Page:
What does my baby look like?
Over the next few weeks, your baby’s taste buds will continue to develop and they’ll be busy practising swallowing in readiness for life outside your womb.
They get all their oxygen from your blood via the placenta until they take their first breath after they're born.
Smoking decreases the amount of oxygen in the placenta, so it’s very important to stop if you’re still smoking.
Your symptoms - what to expect
Spotted a stretch mark?
Stretch marks are pink or purple marks that appear on your bump, or possibly boobs and thighs. They eventually fade to silver.
Hormonal changes during pregnancy make your skin more prone to stretch marks as your bump grows. Creams that claim to prevent or stop them are unlikely to have any effect, because they can’t penetrate deep enough to where the damage is.
However, it won’t hurt to very gently massage your bump with nice oils or creams if you find it relaxing, and might make you feel better about your new ‘badges of honour’.
Keep an eye out for swollen feet and hands
If rings on your fingers feel a bit tight or your shoes a bit snug, this is probably due to the increased fluids in your body, known as oedema.
However, get medical advice from your midwife, doctor or the hospital straight away if you have the following signs:
- Sudden severe swelling
- Swelling on your face as well as your hands and feet
- Bad pain under your ribs
- You are vomiting
- You have a severe headache or problems with your vision.
These symptoms can be signs of pre-eclampsia.
Actions to take
Is it safe to diet during pregnancy?
Pregnancy is not the right time for a weight-loss diet. It is a time to eat well for both you and your baby. If you try to lose weight, you and your baby may miss out on nutrients that you need to stay healthy and strong.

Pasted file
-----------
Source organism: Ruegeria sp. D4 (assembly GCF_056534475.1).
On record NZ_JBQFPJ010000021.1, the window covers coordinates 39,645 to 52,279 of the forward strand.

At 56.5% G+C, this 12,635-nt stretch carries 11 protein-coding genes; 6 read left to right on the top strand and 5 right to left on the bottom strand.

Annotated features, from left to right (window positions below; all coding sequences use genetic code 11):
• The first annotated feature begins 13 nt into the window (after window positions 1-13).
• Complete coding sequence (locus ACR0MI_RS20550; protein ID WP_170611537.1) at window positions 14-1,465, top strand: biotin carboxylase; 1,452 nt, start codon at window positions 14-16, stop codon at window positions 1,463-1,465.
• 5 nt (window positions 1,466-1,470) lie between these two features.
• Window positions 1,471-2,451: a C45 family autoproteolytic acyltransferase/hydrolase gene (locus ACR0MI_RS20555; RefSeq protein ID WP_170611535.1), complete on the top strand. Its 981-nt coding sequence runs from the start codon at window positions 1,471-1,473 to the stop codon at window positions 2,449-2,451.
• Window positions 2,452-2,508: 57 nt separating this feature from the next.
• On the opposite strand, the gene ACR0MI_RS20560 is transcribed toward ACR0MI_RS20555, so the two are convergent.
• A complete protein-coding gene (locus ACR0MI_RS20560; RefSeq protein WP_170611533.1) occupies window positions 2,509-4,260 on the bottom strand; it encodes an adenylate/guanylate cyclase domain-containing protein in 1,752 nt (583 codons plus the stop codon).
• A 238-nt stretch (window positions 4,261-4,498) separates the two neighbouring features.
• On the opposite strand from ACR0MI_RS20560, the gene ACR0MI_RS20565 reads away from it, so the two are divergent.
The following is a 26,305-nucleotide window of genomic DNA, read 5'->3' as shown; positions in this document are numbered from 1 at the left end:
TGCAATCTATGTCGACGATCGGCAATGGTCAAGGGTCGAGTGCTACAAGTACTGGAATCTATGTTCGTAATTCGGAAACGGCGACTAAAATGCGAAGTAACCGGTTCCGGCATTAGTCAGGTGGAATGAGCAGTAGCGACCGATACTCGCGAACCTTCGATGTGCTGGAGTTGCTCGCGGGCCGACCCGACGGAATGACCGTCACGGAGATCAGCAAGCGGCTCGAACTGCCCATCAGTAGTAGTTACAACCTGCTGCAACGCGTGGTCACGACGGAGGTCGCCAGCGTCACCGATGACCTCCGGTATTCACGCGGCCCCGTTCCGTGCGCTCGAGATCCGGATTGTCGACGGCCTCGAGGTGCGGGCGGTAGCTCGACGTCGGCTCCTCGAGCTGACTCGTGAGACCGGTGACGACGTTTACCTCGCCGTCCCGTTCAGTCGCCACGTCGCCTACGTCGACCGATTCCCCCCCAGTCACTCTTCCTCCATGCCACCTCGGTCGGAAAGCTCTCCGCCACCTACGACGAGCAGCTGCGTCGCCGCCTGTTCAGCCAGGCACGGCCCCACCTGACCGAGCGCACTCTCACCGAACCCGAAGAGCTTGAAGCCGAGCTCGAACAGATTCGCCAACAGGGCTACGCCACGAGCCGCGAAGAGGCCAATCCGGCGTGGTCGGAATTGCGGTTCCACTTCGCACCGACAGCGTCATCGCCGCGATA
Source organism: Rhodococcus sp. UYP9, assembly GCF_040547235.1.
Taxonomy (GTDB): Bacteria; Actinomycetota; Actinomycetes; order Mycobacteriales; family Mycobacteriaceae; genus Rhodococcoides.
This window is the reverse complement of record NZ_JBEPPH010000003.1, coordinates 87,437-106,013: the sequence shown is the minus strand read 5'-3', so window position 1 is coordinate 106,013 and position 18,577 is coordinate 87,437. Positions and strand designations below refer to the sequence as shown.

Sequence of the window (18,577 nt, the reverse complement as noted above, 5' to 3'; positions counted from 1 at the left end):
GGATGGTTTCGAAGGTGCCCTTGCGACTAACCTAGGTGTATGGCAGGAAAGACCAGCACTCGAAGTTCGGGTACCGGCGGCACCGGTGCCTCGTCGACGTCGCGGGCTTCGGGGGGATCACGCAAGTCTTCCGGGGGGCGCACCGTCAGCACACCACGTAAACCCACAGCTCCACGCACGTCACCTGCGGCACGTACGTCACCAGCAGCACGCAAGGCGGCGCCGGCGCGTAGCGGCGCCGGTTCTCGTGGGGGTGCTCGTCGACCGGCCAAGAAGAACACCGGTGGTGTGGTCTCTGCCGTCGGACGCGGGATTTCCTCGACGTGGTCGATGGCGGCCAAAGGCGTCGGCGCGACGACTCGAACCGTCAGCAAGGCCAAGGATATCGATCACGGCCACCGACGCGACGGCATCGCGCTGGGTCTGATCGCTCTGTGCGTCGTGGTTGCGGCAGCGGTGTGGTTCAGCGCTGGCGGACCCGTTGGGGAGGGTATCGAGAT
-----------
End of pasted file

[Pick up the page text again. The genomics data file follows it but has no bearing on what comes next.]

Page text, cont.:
If you’re concerned about weight gain, remember that if your diet is healthy, much of what you put on will be lost with the birth of your baby and the placenta.
Don't forget your pelvic floor!
Make sure you give your pelvic floor muscles a workout as part of your daily routine. Toning up your pelvic floor muscles will help you ease your baby out and recover more quickly after the birth.
They will also help stop you weeing by accident, especially when your growing baby starts to press on your bladder.
“I exercised throughout both my pregnancies, right up until my due date. I was a lot more tired in the second pregnancy, because I was running around after my daughter, but I always did something active because it made me feel better.”
Aileen, mum of two
2. You and your baby at 21–24 weeks pregnant, NHS Choices: http://www.nhs.uk/Conditions/pregnancy-and-baby/pages/pregnancy-weeks-21-22-23-24.aspx [accessed 5 May 2015] (last reviewed: 11 February 2015; next review due: 11 February 2017).
3. Mennella JA, Jagnow CP, Beauchamp GK (2001) Prenatal and postnatal flavour learning by human infants, Pediatrics 107(6): E88: http://www.ncbi.nlm.nih.gov/pubmed/11389286 accessed 12 March 2015].
4. Macdonald S, Magill-Cuerden J (2012) Mayes’ Midwifery, 14th edition, London, Ballière Tindall, pp. 370–2.
5. Brennan M, Young G, Devane D (2012) Topical preparations for preventing stretch marks in pregnancy, Cochrane Database of Systematic Reviews 11: CD000066: http://www.ncbi.nlm.nih.gov/pubmed/23152199 [accessed 10 February 2015];How can I prevent stretch marks?Hide details
ℹLast reviewed on April 1st, 2015. Next review date April 1st, 2018.